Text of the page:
From the question I assume you want to count all months as 30 days. In this case you don't need to use external tool (like date), just calculate number of days by yourself: awk -F'[,-]' '{print 360*($6-$11)+30*($7-$12)+($8-$13)}' file -7652 -8770 -270 95 90


1

Another answer, you could use vi/vim! qdjddq And then if your file was 500 lines (for example) type 250@d And then to write and exit type :x Or if something goes wrong and you don't want to save: :q! Explanation: q #Start Recording d #Put the recording into register 'd' j #Move the cursor down dd #Delete the line ...


1

Another option (shorter) sed 'n; d' file


46

Solving this by deleting every second line can be error prone (for example, when process sometimes generates two meaningful lines instead one). May be it is better to filter out the garbage: grep -v "No error occurred" file It can run as filter, you can add more garbage patterns here and improve the result.


4

Here is a way using sed: sed -n 'p;n' filename Another way with GNU sed: sed -n '1~2p' filename Output from above commands: Data inserted into table. Total count 13 Data inserted into table. Total count 45 Data inserted into table. Total count 14 Data inserted into table. Total count 90


9

Ассоrding to the question, with GNU sed: sed '0~2d' file will delete every second line but I'd like to offer filter lines by it content: sed '/Data/! d' file or with same result sed '/No error/d' file


17

With sed: sed -e n\;d <file With POSIX awk: awk 'FNR%2' <file If you have older awk (like oawk), you need: oawk 'NR%2 == 1' <file With ex: $ ex file <<\EX :g/$/+d :wq! EX will edit the file in-place. g mark a global command /$/ match every lines +d delete the next line wq! save all changes This approach share the same ideal ...


3

You can try with awk: awk 'NR % 2 != 0' file or you can print only lines containing Data inserted: awk '$0 ~ /Data inserted/' file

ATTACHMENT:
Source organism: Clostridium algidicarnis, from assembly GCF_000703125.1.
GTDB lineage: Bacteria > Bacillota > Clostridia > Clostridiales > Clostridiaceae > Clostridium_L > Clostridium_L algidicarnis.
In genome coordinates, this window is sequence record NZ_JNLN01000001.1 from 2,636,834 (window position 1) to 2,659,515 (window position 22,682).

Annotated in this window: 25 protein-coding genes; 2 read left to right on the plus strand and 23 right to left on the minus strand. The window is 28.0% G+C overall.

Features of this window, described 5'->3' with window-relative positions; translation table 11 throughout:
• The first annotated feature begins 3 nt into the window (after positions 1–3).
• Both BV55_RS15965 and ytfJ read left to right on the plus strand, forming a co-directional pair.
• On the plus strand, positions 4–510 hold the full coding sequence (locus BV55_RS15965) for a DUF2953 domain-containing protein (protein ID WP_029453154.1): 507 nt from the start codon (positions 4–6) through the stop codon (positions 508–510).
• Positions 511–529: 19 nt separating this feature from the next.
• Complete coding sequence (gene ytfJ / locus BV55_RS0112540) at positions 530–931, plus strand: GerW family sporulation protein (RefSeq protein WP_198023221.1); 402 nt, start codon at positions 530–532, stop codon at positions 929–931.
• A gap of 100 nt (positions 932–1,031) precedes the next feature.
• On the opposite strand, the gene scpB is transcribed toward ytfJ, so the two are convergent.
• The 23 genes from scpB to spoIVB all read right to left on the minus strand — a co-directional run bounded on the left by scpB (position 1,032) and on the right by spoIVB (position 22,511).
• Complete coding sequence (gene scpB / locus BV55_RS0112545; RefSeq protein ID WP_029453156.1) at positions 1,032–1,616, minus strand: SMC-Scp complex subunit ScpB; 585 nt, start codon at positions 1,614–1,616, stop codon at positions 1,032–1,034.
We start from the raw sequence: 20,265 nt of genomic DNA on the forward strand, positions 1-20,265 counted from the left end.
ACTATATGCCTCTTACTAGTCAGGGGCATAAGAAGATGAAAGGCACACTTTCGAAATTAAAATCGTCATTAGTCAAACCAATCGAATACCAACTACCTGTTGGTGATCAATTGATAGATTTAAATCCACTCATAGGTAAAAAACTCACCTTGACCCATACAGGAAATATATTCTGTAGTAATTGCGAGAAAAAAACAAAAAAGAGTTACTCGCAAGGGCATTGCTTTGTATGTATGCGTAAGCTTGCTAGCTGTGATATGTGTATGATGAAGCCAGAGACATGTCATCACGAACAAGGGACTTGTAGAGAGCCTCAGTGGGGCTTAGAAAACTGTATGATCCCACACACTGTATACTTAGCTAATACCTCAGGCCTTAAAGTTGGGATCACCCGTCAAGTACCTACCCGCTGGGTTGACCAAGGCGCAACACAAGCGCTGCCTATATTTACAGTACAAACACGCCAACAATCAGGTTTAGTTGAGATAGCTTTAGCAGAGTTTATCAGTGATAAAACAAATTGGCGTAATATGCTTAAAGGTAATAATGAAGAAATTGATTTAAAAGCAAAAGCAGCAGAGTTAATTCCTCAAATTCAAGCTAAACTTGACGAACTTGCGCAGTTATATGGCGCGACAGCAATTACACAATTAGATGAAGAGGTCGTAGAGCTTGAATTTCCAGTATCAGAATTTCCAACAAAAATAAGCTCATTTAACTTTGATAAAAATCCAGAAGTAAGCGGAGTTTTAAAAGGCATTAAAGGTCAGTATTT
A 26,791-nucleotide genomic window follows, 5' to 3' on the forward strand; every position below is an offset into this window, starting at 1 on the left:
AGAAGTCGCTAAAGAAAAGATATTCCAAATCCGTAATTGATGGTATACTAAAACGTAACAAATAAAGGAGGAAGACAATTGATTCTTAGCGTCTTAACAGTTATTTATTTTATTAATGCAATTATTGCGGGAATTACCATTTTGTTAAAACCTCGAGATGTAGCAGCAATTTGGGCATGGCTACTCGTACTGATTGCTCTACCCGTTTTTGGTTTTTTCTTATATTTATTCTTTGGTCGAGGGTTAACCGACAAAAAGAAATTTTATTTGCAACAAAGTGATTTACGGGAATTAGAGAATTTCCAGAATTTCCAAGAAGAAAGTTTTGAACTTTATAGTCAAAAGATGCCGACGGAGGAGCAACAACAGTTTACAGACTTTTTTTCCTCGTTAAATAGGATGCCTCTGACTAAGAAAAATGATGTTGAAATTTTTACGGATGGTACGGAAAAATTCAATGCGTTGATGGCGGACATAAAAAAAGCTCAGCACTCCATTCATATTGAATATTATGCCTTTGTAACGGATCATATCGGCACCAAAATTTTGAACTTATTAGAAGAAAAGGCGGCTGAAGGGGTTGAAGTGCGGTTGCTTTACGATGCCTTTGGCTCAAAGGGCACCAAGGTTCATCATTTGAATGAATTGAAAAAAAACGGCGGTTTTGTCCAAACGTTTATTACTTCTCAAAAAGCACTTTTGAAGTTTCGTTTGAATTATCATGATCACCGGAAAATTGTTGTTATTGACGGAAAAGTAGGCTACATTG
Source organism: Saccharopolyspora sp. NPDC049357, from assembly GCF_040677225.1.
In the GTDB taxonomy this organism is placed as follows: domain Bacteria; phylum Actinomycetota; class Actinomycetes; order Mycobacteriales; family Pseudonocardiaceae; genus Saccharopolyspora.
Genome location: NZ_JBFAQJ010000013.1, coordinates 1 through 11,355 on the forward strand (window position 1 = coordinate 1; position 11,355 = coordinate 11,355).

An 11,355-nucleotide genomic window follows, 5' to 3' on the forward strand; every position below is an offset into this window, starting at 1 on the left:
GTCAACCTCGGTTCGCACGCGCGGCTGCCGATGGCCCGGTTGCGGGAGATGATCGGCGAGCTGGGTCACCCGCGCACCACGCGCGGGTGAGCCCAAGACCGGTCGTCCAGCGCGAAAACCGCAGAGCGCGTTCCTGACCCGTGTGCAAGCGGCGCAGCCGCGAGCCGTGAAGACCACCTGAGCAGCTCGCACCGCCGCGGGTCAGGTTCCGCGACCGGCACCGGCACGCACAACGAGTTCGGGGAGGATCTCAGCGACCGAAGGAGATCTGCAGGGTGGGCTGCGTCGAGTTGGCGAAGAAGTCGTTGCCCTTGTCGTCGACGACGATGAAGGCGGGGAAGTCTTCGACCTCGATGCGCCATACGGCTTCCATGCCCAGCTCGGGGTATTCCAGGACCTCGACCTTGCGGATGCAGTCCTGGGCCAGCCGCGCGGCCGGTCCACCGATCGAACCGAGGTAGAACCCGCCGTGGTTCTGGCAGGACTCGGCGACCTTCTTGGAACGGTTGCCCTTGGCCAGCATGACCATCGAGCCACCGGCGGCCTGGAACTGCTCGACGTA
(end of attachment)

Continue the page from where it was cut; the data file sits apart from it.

1

cat YOUR_FILE | cut -d'#' -f1 It uses # as column separator and keeps just the first column (that is everything before #).


0

Try this, it will help you. Open the file in vi editor: $ vi /file/location :1,100 s/^/DMS/ --> Enter 1,100 is exactly from which line you want to start and end. s is the substitution command and ^ means the the line starting. Or you can do it without opening the file, using GNU sed: sed -i 's/^/DMS /' /your/file/location


4

POSIXly: n=2 awk -F, '++a[$1]==ENVIRON["n"]' <file Occurrence of 1st field was track by increasing each time it was seen, saving in array a. If it's 2nd occurrence, the condition became true, making awk to print $0.


3

The answers in Turn off buffering in pipe provide several techniques which you can use. The principal idea is that commands which are not connected to an interactive terminal (for example, in a pipeline) are using buffering. One command which can run another command with different buffering settings is the GNU coreutils stdbuf command which you can apply to ...


2

With sed: sed '/^$/{$!{N;/\n$/D;s/.//;$!h;$p;d};};//!{H;1h;$!d};$x' infile this should print the last set of non-empty lines without any leading/trailing empty lines. e.g. iostat -d 1 2 | sed '/^$/{ # if the line is empty $!{ # and if it's not the last line N # then pull in the next line ...


2

Ignoring the fact that in your example, you could (should) just print each field $1, $2, etc., split returns the number of elements in the array, so to loop through them in the order they appeared you can use something like this: echo 'The quick brown fox jumped over the lazy dog.' | \ awk '{ n = split($0, WORDS, " "); for (i = 1; i ...